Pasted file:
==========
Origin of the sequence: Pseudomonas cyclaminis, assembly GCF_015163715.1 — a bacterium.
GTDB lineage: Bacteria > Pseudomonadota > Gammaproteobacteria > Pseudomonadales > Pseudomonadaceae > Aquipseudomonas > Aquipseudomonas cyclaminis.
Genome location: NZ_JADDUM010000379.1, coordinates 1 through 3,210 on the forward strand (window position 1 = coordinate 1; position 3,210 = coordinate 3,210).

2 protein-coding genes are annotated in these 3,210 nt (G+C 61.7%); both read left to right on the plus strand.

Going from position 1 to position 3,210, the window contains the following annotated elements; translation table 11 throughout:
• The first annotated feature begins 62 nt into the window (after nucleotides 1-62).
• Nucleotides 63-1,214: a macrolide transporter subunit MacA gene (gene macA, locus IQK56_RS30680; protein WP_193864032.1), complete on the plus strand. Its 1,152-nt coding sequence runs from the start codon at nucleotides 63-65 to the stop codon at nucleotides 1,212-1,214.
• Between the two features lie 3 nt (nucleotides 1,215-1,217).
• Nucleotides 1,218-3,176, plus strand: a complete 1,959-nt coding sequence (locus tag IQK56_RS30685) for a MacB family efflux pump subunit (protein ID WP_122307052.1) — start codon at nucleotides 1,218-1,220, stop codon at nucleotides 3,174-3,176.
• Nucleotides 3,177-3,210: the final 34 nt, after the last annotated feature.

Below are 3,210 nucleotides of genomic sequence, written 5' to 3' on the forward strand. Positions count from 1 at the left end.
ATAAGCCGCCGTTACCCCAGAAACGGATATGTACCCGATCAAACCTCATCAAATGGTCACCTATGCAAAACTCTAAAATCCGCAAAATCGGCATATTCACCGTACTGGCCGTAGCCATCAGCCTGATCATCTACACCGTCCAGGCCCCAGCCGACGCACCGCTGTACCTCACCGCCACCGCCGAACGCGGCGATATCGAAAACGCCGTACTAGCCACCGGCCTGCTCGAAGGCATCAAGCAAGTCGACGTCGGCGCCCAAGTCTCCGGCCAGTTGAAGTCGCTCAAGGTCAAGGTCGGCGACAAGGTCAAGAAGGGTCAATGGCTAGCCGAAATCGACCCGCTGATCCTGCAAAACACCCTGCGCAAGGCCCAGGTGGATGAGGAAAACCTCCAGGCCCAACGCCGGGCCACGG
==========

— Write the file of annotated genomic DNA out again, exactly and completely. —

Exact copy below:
Origin of the sequence: Pseudomonas cyclaminis, assembly GCF_015163715.1 — a bacterium.
GTDB lineage: Bacteria > Pseudomonadota > Gammaproteobacteria > Pseudomonadales > Pseudomonadaceae > Aquipseudomonas > Aquipseudomonas cyclaminis.
Genome location: NZ_JADDUM010000379.1, coordinates 1 through 3,210 on the forward strand (window position 1 = coordinate 1; position 3,210 = coordinate 3,210).

2 protein-coding genes are annotated in these 3,210 nt (G+C 61.7%); both read left to right on the plus strand.

Going from position 1 to position 3,210, the window contains the following annotated elements; translation table 11 throughout:
• The first annotated feature begins 62 nt into the window (after nucleotides 1-62).
• Nucleotides 63-1,214: a macrolide transporter subunit MacA gene (gene macA, locus IQK56_RS30680; protein WP_193864032.1), complete on the plus strand. Its 1,152-nt coding sequence runs from the start codon at nucleotides 63-65 to the stop codon at nucleotides 1,212-1,214.
• Between the two features lie 3 nt (nucleotides 1,215-1,217).
• Nucleotides 1,218-3,176, plus strand: a complete 1,959-nt coding sequence (locus tag IQK56_RS30685) for a MacB family efflux pump subunit (protein ID WP_122307052.1) — start codon at nucleotides 1,218-1,220, stop codon at nucleotides 3,174-3,176.
• Nucleotides 3,177-3,210: the final 34 nt, after the last annotated feature.

Below are 3,210 nucleotides of genomic sequence, written 5' to 3' on the forward strand. Positions count from 1 at the left end.
ATAAGCCGCCGTTACCCCAGAAACGGATATGTACCCGATCAAACCTCATCAAATGGTCACCTATGCAAAACTCTAAAATCCGCAAAATCGGCATATTCACCGTACTGGCCGTAGCCATCAGCCTGATCATCTACACCGTCCAGGCCCCAGCCGACGCACCGCTGTACCTCACCGCCACCGCCGAACGCGGCGATATCGAAAACGCCGTACTAGCCACCGGCCTGCTCGAAGGCATCAAGCAAGTCGACGTCGGCGCCCAAGTCTCCGGCCAGTTGAAGTCGCTCAAGGTCAAGGTCGGCGACAAGGTCAAGAAGGGTCAATGGCTAGCCGAAATCGACCCGCTGATCCTGCAAAACACCCTGCGCAAGGCCCAGGTGGATGAGGAAAACCTCCAGGCCCAACGCCGGGCCACGG